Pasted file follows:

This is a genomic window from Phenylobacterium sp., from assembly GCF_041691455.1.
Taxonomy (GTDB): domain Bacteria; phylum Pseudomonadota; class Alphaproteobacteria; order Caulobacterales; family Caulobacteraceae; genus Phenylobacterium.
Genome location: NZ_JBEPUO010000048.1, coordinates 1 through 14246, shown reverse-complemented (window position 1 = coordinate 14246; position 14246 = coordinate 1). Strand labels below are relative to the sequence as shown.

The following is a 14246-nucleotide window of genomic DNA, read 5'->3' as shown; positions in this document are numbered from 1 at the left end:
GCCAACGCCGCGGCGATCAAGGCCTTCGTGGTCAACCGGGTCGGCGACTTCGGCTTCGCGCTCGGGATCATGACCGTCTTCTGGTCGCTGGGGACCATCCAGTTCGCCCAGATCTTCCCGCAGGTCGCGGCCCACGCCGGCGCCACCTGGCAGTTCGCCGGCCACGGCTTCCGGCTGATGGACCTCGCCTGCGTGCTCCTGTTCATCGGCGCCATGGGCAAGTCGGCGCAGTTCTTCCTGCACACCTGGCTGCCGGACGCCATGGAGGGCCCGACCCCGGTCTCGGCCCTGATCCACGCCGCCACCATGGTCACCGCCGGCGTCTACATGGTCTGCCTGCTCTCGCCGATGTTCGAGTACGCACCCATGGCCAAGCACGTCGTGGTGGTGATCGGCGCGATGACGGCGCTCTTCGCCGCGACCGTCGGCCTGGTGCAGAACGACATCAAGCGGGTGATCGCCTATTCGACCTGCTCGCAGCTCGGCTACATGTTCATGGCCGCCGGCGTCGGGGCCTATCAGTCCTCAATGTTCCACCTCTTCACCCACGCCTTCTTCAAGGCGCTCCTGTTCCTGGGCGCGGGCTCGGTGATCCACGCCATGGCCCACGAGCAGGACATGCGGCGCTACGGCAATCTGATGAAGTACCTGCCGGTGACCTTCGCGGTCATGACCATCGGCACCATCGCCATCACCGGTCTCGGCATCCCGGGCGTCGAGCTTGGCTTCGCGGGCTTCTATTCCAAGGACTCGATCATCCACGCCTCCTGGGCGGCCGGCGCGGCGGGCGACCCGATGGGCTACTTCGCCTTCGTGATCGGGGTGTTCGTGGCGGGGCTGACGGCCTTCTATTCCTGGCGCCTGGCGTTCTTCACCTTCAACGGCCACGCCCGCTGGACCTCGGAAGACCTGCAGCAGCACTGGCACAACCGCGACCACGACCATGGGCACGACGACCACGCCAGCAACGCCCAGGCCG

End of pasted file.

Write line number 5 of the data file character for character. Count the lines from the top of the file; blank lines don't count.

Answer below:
GCCAACGCCGCGGCGATCAAGGCCTTCGTGGTCAACCGGGTCGGCGACTTCGGCTTCGCGCTCGGGATCATGACCGTCTTCTGGTCGCTGGGGACCATCCAGTTCGCCCAGATCTTCCCGCAGGTCGCGGCCCACGCCGGCGCCACCTGGCAGTTCGCCGGCCACGGCTTCCGGCTGATGGACCTCGCCTGCGTGCTCCTGTTCATCGGCGCCATGGGCAAGTCGGCGCAGTTCTTCCTGCACACCTGGCTGCCGGACGCCATGGAGGGCCCGACCCCGGTCTCGGCCCTGATCCACGCCGCCACCATGGTCACCGCCGGCGTCTACATGGTCTGCCTGCTCTCGCCGATGTTCGAGTACGCACCCATGGCCAAGCACGTCGTGGTGGTGATCGGCGCGATGACGGCGCTCTTCGCCGCGACCGTCGGCCTGGTGCAGAACGACATCAAGCGGGTGATCGCCTATTCGACCTGCTCGCAGCTCGGCTACATGTTCATGGCCGCCGGCGTCGGGGCCTATCAGTCCTCAATGTTCCACCTCTTCACCCACGCCTTCTTCAAGGCGCTCCTGTTCCTGGGCGCGGGCTCGGTGATCCACGCCATGGCCCACGAGCAGGACATGCGGCGCTACGGCAATCTGATGAAGTACCTGCCGGTGACCTTCGCGGTCATGACCATCGGCACCATCGCCATCACCGGTCTCGGCATCCCGGGCGTCGAGCTTGGCTTCGCGGGCTTCTATTCCAAGGACTCGATCATCCACGCCTCCTGGGCGGCCGGCGCGGCGGGCGACCCGATGGGCTACTTCGCCTTCGTGATCGGGGTGTTCGTGGCGGGGCTGACGGCCTTCTATTCCTGGCGCCTGGCGTTCTTCACCTTCAACGGCCACGCCCGCTGGACCTCGGAAGACCTGCAGCAGCACTGGCACAACCGCGACCACGACCATGGGCACGACGACCACGCCAGCAACGCCCAGGCCG